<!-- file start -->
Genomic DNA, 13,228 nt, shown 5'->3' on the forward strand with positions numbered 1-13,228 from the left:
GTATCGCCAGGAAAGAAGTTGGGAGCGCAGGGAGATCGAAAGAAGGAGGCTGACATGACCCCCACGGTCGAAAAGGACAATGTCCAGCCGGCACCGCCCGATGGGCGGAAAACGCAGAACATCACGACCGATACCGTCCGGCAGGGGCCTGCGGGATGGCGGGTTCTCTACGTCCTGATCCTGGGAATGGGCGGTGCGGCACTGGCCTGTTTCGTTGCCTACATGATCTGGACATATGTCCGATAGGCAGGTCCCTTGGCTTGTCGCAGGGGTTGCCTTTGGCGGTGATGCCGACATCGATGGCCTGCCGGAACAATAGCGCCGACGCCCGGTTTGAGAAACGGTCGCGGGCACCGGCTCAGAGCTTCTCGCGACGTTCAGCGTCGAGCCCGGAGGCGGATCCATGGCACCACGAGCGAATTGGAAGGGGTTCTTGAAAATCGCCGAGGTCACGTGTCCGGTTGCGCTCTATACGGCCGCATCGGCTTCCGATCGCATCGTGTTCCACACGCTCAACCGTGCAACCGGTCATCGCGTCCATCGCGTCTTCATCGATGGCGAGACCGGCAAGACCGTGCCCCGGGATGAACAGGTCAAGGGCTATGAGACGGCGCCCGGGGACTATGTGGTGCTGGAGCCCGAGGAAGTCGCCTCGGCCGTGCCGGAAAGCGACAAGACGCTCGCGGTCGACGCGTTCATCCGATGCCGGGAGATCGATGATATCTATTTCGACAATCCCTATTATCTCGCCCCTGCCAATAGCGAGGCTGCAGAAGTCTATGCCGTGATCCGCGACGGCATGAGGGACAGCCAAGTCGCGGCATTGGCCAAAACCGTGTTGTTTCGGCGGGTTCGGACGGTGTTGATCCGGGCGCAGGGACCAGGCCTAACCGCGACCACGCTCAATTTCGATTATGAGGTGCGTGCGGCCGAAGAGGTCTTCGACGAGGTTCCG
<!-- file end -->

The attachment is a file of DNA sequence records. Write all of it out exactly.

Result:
Genomic DNA, 13,228 nt, shown 5'->3' on the forward strand with positions numbered 1-13,228 from the left:
GTATCGCCAGGAAAGAAGTTGGGAGCGCAGGGAGATCGAAAGAAGGAGGCTGACATGACCCCCACGGTCGAAAAGGACAATGTCCAGCCGGCACCGCCCGATGGGCGGAAAACGCAGAACATCACGACCGATACCGTCCGGCAGGGGCCTGCGGGATGGCGGGTTCTCTACGTCCTGATCCTGGGAATGGGCGGTGCGGCACTGGCCTGTTTCGTTGCCTACATGATCTGGACATATGTCCGATAGGCAGGTCCCTTGGCTTGTCGCAGGGGTTGCCTTTGGCGGTGATGCCGACATCGATGGCCTGCCGGAACAATAGCGCCGACGCCCGGTTTGAGAAACGGTCGCGGGCACCGGCTCAGAGCTTCTCGCGACGTTCAGCGTCGAGCCCGGAGGCGGATCCATGGCACCACGAGCGAATTGGAAGGGGTTCTTGAAAATCGCCGAGGTCACGTGTCCGGTTGCGCTCTATACGGCCGCATCGGCTTCCGATCGCATCGTGTTCCACACGCTCAACCGTGCAACCGGTCATCGCGTCCATCGCGTCTTCATCGATGGCGAGACCGGCAAGACCGTGCCCCGGGATGAACAGGTCAAGGGCTATGAGACGGCGCCCGGGGACTATGTGGTGCTGGAGCCCGAGGAAGTCGCCTCGGCCGTGCCGGAAAGCGACAAGACGCTCGCGGTCGACGCGTTCATCCGATGCCGGGAGATCGATGATATCTATTTCGACAATCCCTATTATCTCGCCCCTGCCAATAGCGAGGCTGCAGAAGTCTATGCCGTGATCCGCGACGGCATGAGGGACAGCCAAGTCGCGGCATTGGCCAAAACCGTGTTGTTTCGGCGGGTTCGGACGGTGTTGATCCGGGCGCAGGGACCAGGCCTAACCGCGACCACGCTCAATTTCGATTATGAGGTGCGTGCGGCCGAAGAGGTCTTCGACGAGGTTCCG